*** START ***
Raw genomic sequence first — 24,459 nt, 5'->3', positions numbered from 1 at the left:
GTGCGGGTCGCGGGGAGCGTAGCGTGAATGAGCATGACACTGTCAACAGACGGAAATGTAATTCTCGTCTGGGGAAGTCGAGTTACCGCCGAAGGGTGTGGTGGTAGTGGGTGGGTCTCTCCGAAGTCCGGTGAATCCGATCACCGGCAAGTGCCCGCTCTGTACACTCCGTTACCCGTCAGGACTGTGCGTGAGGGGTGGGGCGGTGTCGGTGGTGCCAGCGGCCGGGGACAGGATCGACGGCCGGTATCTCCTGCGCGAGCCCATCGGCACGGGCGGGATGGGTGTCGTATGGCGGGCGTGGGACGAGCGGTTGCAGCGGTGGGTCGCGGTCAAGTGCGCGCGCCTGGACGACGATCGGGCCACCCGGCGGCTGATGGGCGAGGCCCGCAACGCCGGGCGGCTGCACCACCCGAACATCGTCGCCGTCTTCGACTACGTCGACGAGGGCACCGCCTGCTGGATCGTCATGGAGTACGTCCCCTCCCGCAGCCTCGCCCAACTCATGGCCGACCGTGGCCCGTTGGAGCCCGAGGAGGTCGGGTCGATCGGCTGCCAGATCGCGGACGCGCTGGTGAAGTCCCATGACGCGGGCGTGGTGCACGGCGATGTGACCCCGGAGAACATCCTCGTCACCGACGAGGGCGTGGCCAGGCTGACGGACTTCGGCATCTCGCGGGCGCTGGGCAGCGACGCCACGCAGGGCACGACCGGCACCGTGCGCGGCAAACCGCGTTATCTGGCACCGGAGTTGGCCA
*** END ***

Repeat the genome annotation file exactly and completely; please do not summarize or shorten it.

Raw genomic sequence first — 24,459 nt, 5'->3', positions numbered from 1 at the left:
GTGCGGGTCGCGGGGAGCGTAGCGTGAATGAGCATGACACTGTCAACAGACGGAAATGTAATTCTCGTCTGGGGAAGTCGAGTTACCGCCGAAGGGTGTGGTGGTAGTGGGTGGGTCTCTCCGAAGTCCGGTGAATCCGATCACCGGCAAGTGCCCGCTCTGTACACTCCGTTACCCGTCAGGACTGTGCGTGAGGGGTGGGGCGGTGTCGGTGGTGCCAGCGGCCGGGGACAGGATCGACGGCCGGTATCTCCTGCGCGAGCCCATCGGCACGGGCGGGATGGGTGTCGTATGGCGGGCGTGGGACGAGCGGTTGCAGCGGTGGGTCGCGGTCAAGTGCGCGCGCCTGGACGACGATCGGGCCACCCGGCGGCTGATGGGCGAGGCCCGCAACGCCGGGCGGCTGCACCACCCGAACATCGTCGCCGTCTTCGACTACGTCGACGAGGGCACCGCCTGCTGGATCGTCATGGAGTACGTCCCCTCCCGCAGCCTCGCCCAACTCATGGCCGACCGTGGCCCGTTGGAGCCCGAGGAGGTCGGGTCGATCGGCTGCCAGATCGCGGACGCGCTGGTGAAGTCCCATGACGCGGGCGTGGTGCACGGCGATGTGACCCCGGAGAACATCCTCGTCACCGACGAGGGCGTGGCCAGGCTGACGGACTTCGGCATCTCGCGGGCGCTGGGCAGCGACGCCACGCAGGGCACGACCGGCACCGTGCGCGGCAAACCGCGTTATCTGGCACCGGAGTTGGCCA